A dramatic spike in wholesale gasoline prices has made fuel harder to find at some Southern California locations.
Many mom-and-pop stations have temporarily quit buying gas on the wholesale market because it’s become too expensive, said Jeffrey Spring, an analyst with the Automobile Club of Southern California.
A number of Costco locations are also not selling fuel, though the company has not said why.
Spring downplayed the idea that there is an actual shortage of fuel in the area, saying that wholesalers still have unsold inventory that they could sell to gas station owners who want to buy it.
But, he said, a number of factors have caused prices to rise so high – and so fast – that some gas station owners are afraid to buy it. They worry that they will have to mark up the gas by as much as 50 cents per gallon – and fear that consumers will balk at paying that much, he said.
There are several reasons for the spike in prices a the wholesale market for gasoline. First, he said, wholesalers deliberately let their supplies of the special summer formulation of gas required by California state law for use in the warmer months, because they expected an influx of the less-expensive fuel used in the fall and winter.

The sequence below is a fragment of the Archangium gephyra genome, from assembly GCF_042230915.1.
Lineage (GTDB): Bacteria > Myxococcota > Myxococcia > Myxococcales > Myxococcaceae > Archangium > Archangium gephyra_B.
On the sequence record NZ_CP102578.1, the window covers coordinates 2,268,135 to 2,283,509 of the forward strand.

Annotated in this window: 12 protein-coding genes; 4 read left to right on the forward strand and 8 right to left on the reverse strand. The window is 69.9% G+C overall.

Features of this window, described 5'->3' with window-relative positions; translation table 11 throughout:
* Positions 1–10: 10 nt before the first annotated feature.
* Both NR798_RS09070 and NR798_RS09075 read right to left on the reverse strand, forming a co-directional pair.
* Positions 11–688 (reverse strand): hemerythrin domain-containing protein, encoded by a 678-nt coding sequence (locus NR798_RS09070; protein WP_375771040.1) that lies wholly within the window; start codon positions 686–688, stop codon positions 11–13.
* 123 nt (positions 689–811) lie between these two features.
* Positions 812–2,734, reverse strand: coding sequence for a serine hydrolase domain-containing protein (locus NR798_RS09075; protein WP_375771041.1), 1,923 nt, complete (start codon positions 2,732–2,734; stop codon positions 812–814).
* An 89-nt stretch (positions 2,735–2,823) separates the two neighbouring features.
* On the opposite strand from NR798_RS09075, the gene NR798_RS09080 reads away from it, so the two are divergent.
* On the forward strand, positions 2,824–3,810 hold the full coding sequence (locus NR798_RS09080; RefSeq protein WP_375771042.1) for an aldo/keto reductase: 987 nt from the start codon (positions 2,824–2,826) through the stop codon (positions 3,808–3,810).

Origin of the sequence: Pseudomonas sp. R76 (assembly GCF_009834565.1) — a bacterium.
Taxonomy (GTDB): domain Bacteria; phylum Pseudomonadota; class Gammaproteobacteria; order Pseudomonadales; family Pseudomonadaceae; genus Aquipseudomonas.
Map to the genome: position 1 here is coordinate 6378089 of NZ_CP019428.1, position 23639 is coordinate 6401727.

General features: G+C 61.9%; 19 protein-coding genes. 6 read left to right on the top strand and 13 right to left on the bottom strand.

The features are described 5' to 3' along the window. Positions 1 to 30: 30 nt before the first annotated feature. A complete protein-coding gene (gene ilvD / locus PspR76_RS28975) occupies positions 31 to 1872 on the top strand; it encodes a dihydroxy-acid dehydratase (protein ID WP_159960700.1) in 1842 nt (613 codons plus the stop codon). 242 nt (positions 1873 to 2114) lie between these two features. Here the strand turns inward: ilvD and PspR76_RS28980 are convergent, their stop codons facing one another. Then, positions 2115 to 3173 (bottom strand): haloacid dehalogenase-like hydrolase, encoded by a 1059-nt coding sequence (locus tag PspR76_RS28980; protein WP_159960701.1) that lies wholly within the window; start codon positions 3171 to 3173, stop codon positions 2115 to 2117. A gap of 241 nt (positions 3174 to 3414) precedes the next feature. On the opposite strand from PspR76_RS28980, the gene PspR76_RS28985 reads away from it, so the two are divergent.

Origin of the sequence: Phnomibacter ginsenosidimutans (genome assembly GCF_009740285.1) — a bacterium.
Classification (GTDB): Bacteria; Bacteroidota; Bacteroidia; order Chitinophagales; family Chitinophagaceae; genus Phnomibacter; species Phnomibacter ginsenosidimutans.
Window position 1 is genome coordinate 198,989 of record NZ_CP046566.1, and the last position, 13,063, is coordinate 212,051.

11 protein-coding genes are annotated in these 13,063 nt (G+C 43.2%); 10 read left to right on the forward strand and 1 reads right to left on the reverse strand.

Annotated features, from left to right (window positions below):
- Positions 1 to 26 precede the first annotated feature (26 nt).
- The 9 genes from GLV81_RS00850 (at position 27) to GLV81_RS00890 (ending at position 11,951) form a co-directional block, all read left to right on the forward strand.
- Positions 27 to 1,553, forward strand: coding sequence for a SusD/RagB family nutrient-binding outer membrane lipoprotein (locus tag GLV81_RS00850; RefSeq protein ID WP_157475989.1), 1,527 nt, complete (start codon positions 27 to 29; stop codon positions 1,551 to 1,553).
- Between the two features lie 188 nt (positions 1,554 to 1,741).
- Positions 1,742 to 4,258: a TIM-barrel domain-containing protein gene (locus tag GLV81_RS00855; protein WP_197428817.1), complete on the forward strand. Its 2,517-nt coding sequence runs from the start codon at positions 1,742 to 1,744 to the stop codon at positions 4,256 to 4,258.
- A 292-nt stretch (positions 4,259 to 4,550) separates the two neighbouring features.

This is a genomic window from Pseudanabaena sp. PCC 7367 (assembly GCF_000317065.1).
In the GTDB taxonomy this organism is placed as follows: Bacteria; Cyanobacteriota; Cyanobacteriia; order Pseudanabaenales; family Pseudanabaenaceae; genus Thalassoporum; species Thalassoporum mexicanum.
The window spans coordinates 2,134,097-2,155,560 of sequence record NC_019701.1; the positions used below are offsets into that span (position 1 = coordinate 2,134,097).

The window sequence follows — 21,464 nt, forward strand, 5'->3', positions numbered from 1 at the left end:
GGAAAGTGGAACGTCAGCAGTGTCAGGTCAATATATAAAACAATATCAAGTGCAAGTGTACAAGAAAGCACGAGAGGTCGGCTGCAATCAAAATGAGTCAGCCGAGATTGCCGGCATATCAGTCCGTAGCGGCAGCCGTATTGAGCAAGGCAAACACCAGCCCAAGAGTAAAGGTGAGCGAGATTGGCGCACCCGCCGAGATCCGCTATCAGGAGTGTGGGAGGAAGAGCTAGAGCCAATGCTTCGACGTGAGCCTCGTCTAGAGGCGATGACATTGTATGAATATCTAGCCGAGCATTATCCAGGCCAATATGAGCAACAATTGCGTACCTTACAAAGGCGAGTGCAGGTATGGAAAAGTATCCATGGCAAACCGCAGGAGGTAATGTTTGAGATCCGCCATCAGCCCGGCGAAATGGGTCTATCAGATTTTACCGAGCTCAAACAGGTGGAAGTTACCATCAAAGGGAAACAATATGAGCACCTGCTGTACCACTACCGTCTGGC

But then, a power outage at a major refinery and fears of contamination in a Kern County pipeline drove supplies down further. To make matters worse, a Northern California refinery struck by fire earlier this year is still not back up to capacity, Spring said.
“Concerns in the wholesale market caused retailers to panic a couple of days ago,” he said.
Many purchased supplies quickly and pushed prices way up.
The impact at the pump was immediate: prices at the retail level rose 9 cents per gallon overnight last night.
“It’s the biggest spike we’ve seen all year,” Spring said.
The Auto Club is expecting the price hikes to be “severe, but short-lived,” Spring said.
The organization has an online service that helps consumers find the least expensive gasoline in their area. Here is a link to that page.